Why I Wrote Cam Girl by Leah Raeder

I wrote my third novel, Cam Girl, for a very personal reason: because I couldn’t put off being honest with myself about my gender identity any longer. And like most writers, I deal with things best (well, at all) by writing them out.

When I was a kid, I never thought of myself in terms of being any particular gender. Instead I identified as a character, a role. I was Robin Hood saving Marian from the evil Sheriff, or Link rescuing Princess Zelda from Ganon, or Simon Belmont plunging a stake into Dracula’s heart. When we played house I insisted on being the dad, or I’d quit. As I got older I refused to wear dresses, bought boys’ clothes, cut my hair short, and edged farther and farther into masculinity. At the same time, I realized I liked girls. A lot. Like, alot a lot. So I thought: okay, this is expected. This is just what some queer girls are like. We’re tomboys.

Except I wasn’t a tomboy. I knew that, deep down. A tomboy is someone who identifies as a girl but acts like a boy. Whatever I was, I knew I wasn’t a girl.

Yet I put off thinking about all of this because Tumblr didn’t even exist and I’d never heard the word “transgender.”

In my twenties, I struggled with finding a label for my sexual orientation. I liked girls almost exclusively, but “lesbian” always felt like the wrong word for me, viscerally. Like it was making a statement about my identity that I knew to be deeply untrue. But I was female–at least, my body was–and I liked girls, so what the hell else could I be? I read book after book searching for an answer. I found glimmers of it in Jeanette Winterson and Virginia Woolf: characters who fluctuated across gender boundaries, reveling in their androgyny. Okay, I thought. That’s closer to what I am. But androgyny was only part of it–the blurry part of my gender, the part I presented externally to the world. The short hair and boy clothes coupled with the high-pitched voice and petite frame. It was my gender expression, not my gender identity. What was the core shape beneath that? Was there one?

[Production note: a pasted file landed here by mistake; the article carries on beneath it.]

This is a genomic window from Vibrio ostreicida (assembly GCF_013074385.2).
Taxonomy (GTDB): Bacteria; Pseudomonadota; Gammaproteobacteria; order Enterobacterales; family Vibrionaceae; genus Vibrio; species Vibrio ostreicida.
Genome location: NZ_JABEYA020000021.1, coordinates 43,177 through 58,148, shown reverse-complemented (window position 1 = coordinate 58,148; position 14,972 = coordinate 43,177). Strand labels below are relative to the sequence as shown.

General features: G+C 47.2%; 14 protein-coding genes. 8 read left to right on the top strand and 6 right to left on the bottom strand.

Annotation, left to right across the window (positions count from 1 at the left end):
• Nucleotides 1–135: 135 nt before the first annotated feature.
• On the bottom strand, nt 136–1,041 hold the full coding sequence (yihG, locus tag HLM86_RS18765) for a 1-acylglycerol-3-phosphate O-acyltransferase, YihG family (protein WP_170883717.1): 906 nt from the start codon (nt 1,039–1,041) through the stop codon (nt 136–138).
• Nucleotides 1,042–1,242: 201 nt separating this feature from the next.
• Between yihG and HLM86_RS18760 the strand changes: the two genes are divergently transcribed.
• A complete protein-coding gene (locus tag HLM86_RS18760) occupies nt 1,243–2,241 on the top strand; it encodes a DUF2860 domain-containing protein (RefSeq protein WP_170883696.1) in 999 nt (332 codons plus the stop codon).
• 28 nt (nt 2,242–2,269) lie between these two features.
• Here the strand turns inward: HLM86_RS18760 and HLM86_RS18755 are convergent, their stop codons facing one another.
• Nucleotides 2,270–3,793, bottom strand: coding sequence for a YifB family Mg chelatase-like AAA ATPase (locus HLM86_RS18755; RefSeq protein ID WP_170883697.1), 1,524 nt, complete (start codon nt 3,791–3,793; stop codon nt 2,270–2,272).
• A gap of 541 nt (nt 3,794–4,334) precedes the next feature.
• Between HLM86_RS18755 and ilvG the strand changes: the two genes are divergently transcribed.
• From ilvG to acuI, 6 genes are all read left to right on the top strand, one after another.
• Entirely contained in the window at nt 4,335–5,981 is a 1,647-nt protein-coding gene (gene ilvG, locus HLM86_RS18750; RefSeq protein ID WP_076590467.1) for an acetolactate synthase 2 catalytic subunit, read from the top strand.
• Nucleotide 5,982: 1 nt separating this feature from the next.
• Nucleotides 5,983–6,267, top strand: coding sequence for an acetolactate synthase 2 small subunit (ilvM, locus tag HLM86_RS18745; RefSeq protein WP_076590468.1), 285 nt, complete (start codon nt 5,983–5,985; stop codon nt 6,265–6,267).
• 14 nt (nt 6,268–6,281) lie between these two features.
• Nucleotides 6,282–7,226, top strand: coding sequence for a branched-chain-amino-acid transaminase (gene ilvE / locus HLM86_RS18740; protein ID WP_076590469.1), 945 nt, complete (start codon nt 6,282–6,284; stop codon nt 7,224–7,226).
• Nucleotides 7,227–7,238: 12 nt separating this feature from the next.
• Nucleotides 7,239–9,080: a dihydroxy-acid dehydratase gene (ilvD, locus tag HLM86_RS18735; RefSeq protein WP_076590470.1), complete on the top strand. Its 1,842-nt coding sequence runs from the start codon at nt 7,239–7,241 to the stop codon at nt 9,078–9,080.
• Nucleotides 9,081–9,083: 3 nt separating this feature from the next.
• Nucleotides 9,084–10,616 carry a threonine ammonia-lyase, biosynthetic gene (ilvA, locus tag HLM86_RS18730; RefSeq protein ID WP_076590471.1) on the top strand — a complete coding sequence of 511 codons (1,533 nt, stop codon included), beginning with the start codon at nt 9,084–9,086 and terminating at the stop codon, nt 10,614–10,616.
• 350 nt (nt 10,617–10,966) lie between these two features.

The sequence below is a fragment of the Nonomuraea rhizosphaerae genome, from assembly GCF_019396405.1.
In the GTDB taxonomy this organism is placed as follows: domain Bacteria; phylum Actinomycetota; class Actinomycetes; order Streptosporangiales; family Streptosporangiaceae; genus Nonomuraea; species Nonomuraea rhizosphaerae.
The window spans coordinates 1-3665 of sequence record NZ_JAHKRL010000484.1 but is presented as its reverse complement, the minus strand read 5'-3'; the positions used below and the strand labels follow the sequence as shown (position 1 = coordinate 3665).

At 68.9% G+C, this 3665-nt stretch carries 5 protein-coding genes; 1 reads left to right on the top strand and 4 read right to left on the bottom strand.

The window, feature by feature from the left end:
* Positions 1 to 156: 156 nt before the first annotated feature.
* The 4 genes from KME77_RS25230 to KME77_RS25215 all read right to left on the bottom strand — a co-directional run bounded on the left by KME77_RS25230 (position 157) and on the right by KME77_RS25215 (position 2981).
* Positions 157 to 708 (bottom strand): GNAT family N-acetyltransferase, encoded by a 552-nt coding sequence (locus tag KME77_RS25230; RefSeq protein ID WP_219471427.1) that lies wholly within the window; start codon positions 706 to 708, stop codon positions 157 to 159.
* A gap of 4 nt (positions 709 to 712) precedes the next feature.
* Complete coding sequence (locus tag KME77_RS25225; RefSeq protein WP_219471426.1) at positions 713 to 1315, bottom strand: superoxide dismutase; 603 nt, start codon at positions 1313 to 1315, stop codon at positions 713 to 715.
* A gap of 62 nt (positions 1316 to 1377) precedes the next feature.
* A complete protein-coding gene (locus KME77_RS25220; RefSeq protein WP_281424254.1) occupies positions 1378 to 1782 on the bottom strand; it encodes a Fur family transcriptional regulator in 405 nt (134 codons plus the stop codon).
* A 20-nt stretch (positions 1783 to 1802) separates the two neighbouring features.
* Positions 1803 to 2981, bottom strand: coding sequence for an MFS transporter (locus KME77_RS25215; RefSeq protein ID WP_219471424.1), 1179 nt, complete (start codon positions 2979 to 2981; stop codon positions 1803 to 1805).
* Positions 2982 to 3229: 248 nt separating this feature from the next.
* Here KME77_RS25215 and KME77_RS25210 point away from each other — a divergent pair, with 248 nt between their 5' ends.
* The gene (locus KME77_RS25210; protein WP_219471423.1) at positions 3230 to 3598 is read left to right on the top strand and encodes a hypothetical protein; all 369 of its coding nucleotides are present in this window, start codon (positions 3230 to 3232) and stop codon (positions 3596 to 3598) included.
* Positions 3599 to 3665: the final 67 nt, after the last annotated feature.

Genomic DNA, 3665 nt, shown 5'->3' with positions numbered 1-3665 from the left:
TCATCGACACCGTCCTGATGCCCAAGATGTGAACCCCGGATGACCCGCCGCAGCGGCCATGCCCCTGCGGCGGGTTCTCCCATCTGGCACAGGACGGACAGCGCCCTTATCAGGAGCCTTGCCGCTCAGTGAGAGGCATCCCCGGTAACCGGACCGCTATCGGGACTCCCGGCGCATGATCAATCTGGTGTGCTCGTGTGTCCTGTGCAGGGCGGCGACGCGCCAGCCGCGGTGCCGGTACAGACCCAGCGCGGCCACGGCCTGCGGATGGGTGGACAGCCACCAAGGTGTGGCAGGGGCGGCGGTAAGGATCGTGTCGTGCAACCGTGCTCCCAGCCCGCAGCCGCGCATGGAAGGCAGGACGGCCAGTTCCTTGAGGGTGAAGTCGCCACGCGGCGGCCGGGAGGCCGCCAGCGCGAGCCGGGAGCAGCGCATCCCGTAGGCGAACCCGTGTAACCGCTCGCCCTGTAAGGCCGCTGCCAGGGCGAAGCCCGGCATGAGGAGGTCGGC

After writing Black Iris and spilling my guts out on queerness, I found myself weirdly unsatisfied. I’d thought that book would be some epic unburdening of the queer identity that I’d been bullied for, that I’d hidden and downplayed for so long, but it felt like a minuscule revelation compared to whatever was still lurking inside me. When people called me a “girl who likes girls,” I just smiled and nodded, because being acknowledged and validated as queer was hard enough. How could I expect anyone to understand it was more complicated than that, when so many of them were just now coming to terms with the idea of same-sex love? When I didn’t even know what the hell to call myself, anyway?

Ironically, I had no refuge, no secret identity to hide behind any longer. Everyone knew I was queer as fuck, and most of them were cool with that. I had the acceptance and support I’d craved so much as a teen.

But they were accepting and supporting this girl who wasn’t me.